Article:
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    Also, Otto's love large groups, and can often be one stressed if they aren't in groups large enough. I have 6 in my algae covered 10 gal. And, like others have mentions they are very sensitive so it is best to put them in a long established tank. Also, don't keep yr tank tooo clean bc they like to eat extra algae.
     
  7. OP
    OP
    Otto1

    Otto1Valued MemberMember

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    Update, they're doing way better than expected, and I did get stress coat, melafix, and have kept the lights off just in case to reduce stress as much as possible. Sand is covered with oto poop, which is amazing because last oto I had didn't really eat the algae and wasn't pooping. There is still a bunch of algae in the tank, so I dont think I'm going to supplement them for now. Two of them seemed to be breathing normally, and the other one is still stressed but less than yesterday. The stressed one seems to be eating and also fat, which is good im guessing. And thanks everyone for the advice. Btw my corys are trying to copy the otos in trying to get stuck the glass and seen to want to school with them. 13 corys.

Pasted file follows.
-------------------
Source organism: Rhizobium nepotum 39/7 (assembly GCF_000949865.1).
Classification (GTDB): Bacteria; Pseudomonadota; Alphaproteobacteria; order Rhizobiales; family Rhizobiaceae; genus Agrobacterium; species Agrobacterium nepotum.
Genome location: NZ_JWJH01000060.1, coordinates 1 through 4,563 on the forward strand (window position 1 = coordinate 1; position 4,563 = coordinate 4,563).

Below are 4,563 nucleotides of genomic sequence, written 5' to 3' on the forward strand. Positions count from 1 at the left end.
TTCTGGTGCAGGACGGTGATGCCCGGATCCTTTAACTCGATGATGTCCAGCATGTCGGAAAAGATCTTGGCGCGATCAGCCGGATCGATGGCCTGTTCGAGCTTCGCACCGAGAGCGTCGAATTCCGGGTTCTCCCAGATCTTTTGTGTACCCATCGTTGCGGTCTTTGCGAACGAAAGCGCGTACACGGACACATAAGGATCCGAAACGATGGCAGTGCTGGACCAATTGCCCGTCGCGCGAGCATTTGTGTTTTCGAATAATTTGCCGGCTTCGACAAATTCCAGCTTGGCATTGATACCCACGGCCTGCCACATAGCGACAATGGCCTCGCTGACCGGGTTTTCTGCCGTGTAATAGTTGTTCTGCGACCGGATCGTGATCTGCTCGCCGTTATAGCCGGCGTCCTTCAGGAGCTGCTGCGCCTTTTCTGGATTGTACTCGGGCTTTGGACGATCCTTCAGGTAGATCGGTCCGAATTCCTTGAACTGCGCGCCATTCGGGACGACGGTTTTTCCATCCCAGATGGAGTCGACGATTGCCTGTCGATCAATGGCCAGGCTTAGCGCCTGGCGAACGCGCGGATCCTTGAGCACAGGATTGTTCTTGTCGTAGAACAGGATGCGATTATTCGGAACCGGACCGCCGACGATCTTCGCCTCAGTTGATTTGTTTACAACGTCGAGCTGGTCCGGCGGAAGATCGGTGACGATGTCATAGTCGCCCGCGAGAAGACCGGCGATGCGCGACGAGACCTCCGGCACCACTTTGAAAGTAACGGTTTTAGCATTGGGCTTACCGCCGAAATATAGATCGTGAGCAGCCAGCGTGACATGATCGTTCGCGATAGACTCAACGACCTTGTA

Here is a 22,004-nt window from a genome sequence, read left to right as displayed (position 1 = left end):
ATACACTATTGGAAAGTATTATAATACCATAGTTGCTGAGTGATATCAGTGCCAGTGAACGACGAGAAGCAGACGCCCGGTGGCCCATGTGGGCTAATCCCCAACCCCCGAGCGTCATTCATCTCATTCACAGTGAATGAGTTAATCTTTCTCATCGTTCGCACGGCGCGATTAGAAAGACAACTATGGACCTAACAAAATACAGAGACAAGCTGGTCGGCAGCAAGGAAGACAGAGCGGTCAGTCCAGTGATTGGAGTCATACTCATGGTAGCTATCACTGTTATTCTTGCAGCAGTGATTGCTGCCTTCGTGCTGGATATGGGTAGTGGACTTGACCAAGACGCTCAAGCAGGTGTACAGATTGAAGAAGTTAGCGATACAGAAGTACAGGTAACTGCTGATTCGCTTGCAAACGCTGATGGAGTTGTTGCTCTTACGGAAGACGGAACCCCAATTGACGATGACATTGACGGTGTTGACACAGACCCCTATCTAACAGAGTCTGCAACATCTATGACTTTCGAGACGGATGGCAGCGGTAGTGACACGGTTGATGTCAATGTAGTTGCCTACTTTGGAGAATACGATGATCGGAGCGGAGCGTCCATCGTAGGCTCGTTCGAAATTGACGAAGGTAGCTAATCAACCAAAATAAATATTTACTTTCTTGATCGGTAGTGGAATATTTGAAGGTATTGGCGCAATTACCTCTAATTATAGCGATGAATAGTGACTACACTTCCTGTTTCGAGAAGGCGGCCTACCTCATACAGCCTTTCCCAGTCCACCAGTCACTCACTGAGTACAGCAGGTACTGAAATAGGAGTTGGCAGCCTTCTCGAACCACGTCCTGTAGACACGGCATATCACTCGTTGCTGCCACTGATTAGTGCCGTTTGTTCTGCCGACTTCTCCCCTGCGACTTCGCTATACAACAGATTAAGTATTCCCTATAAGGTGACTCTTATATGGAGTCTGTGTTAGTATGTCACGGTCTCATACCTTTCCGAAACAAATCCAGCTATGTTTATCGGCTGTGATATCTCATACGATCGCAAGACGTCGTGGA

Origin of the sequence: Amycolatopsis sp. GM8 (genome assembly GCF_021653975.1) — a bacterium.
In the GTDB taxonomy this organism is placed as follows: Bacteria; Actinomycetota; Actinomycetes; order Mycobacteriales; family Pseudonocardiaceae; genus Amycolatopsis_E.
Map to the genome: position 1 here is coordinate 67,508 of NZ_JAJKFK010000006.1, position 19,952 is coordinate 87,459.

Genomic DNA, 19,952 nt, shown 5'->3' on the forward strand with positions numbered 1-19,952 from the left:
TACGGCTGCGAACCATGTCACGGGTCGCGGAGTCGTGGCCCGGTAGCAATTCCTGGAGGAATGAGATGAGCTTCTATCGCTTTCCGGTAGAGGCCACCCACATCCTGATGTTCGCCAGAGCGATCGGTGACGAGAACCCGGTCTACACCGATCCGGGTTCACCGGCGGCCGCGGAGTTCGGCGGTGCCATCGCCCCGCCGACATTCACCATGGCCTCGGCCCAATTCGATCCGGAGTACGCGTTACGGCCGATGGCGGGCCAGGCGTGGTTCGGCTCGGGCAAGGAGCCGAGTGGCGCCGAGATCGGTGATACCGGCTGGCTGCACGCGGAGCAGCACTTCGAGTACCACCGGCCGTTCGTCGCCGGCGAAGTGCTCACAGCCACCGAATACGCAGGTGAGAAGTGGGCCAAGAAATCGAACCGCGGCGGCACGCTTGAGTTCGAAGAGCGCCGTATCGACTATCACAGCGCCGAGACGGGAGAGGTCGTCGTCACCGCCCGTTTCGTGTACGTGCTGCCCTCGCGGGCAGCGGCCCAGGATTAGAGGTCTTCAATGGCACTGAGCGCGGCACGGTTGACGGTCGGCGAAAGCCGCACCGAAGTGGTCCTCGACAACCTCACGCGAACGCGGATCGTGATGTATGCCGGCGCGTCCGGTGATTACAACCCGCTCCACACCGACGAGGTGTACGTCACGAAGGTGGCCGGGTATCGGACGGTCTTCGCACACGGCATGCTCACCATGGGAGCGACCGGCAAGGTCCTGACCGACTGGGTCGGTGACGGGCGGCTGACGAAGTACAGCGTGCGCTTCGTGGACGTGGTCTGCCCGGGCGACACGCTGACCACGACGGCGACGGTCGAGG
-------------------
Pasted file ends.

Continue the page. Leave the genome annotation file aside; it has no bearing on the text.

8. Galaxsy556

    Galaxsy556New MemberMember

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    Im glad your ottos are doing much better!

    Im not sure if you got your ottos shipped to you or not but in the future do be careful with drip acclimating fish that have been in a bag for over 12 hours. The build up of ammonia in the bag could cause a massive pH swing (depending on the pH of your tank) in the bag when you start to drip acclimate them if the fish have been in it for an extended period of time like this, if it’s a fish you got from a local store and it only takes a couple hours to get to your home then it should be alright to drip acclimate and add a couple drops of prime.

    But for fish that are shipped to you it would be best to ask the person/people you are purchasing the fish from what conditions they are kept in and trying to best match those so that you can simply float the bag(s) and introduce the fish quickly to get them out of that nasty bag water.
     
  9. OP
    OP
    Otto1

    Otto1Valued MemberMember

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    Thank you for the advice. They were from Petco, and they received their fish on Wednesday. I bought the otos on Thursday, and it was a 15 minute drive from the store to my house.
     
  10. Snailerator

    SnaileratorValued MemberMember

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    Awesome! I have had my Otto's in my tank for 2 months and I haven't fed them once yet lol.
     
  11. Zka17

    Zka17Valued MemberMember

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    4 hour acclimation... - you're lucky you haven't killed them... not supposed to last longer than 40-45 minutes... also drip acclimation is more for saltwater...

    I agree with previous comments on Otocinclus being a sensitive fish and needing very good water conditions, and very well established tank - also, with those saying that nerve snails and amino shrimps would be much better...